- Tom Silva
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July Jobs Numbers Disappoint
ADP, a leading payroll services company, is reporting that private companies added 114,000 jobs in July. Many analysts had projected an increase in hiring from June, but it is not likely that the unemployment rate will decline even if job growth rose sharply. ADP’s forecasts are frequently used to measure how the labor economy is performing, but the firm has had its share of missteps, with some estimates on target and others varying sharply from actual government-issued data. In June, ADP projected that more than 140,000 jobs were added. The official government report showed that the labor economy had experienced anemic growth during the month, with a net total of only 18,000 jobs created. Many economists and industry believe that private employers likely added more jobs than previously projected during July.
Not all the news was good, however. Employers announced 66,414 planned layoffs in July, an increase of 60.3 percent over the 41,432 announced in June, according to a report from consultants Challenger, Gray & Christmas, Inc.
Any gain or loss in jobs above 100,000 is considered statistically noteworthy by economists. Expectations were rather low, however, given the recent bad news about GDP, consumer spending and manufacturing recently. “We still expect that actual payrolls may have risen by around 50,000 in July,” according to Capital Economics. “That would be better than the previous two months, but hardly reason for cheer.” “This pace of job creation usually implies a steady unemployment rate,” according to ADP’s employment report. Capital Economics said that the latest job gains would not reduce the unemployment rate. “We are in a process of discovery over whether the slowdown we have seen since March in the U.S. is over and we are entering a new phase of faster growth or that we are in a slump,” said Francisco Torralba, economist at Morningstar Investment Management.
Recently released Institute of Supply Management (ISM) numbers indicate an economy that continues to move barely at a snail’s pace. The non-manufacturing ISM report showed expanding business activity, new orders and employment, but at a slowing pace. Planned layoffs reached a 16-month high while the private sector added 114,000 jobs in June, most of them in the small business and the services sector. “Today’s report shows modest job creation for the month of July at a rate of half what is needed for meaningful employment and economic recovery,” said Gary C. Butler, Chief Executive Officer of ADP. Approximately half of June’s private sector job additions came from small business, which added 58,000 employees, and medium businesses (+47,000). These statistics mesh with the Challenger, Gray & Christmas job-cuts report, which showed planned layoffs hitting a 16-month high on a “sudden and unexpected burst” in downsizing by large companies. Merck, Borders, Cisco, Lockheed Martin, and Boston Scientific announced plans to cut 38,000 jobs in July, 58 percent of the 66,414 announced. According to Dave Rosenberg, who is viewed by many as a perma-bear, it will be really hard for a self-sustaining recovery to pick up. “The overhang of excessive debt burdens is still with us today and the problem with the government stimulus programs that were put into place is that they were not designed properly; the multiplier impacts never did kick in,” said Rosenberg. “So we can’t ‘grow’ our way out. Now government sectors in nearly every jurisdiction are tightening their fiscal belts. Companies and banks retain their extreme stash of cash, if we dare suggest, because they see the economic environment that we do and want to survive the next downturn.”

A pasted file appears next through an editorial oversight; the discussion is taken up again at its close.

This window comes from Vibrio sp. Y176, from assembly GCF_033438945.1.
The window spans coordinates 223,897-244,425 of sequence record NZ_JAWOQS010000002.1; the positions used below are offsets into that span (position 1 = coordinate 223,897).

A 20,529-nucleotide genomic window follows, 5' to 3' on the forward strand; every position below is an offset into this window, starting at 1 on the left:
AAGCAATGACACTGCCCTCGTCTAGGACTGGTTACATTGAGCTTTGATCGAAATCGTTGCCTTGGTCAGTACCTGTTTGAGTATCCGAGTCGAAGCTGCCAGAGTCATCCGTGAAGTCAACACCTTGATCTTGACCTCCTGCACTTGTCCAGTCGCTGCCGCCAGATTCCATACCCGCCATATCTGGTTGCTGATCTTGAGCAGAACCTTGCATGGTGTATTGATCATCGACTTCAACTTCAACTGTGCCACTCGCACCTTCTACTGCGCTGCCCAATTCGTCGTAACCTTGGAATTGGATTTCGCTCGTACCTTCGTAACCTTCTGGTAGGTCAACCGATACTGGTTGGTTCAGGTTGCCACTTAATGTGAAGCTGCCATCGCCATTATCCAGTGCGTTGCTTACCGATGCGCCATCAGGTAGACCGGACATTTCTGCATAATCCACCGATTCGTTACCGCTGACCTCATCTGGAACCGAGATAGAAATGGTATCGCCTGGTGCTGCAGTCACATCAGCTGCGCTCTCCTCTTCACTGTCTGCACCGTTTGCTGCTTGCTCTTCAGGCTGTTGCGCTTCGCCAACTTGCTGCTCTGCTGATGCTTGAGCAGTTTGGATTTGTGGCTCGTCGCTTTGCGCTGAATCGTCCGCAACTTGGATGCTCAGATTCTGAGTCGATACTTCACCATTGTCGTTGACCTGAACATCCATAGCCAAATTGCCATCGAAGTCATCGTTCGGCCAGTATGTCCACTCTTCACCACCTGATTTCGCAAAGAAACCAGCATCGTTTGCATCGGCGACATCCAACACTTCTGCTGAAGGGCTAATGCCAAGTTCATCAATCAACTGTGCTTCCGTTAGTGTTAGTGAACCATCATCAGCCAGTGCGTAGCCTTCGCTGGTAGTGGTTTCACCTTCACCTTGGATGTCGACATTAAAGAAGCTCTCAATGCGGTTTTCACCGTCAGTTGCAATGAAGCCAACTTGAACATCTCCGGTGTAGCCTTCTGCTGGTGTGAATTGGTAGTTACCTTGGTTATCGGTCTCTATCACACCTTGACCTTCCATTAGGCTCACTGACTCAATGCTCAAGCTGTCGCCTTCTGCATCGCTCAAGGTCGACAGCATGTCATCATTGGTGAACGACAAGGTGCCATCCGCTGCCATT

In the meantime, 400,000 Americans filed for first time unemployment claims in the last week of July, according to the Department of Labor. Coupled with a revision of initial claims in the previous week to 401,000, the latest update means claims have yet to dip below the 400,000 mark for 17 weeks.
Writing for The Hill, Vicki Needham says that “Economists say these figures are in line with the economy’s slowing expansion and are expecting growth to accelerate through the second half of the year as temporary factors such as high gas prices fade. While companies aren’t hiring, consumers are being cautious with their money, spending less for the first time in 20 months. Consumer spending rose only 0.1 percent in the 2nd quarter and households tucked away more savings.”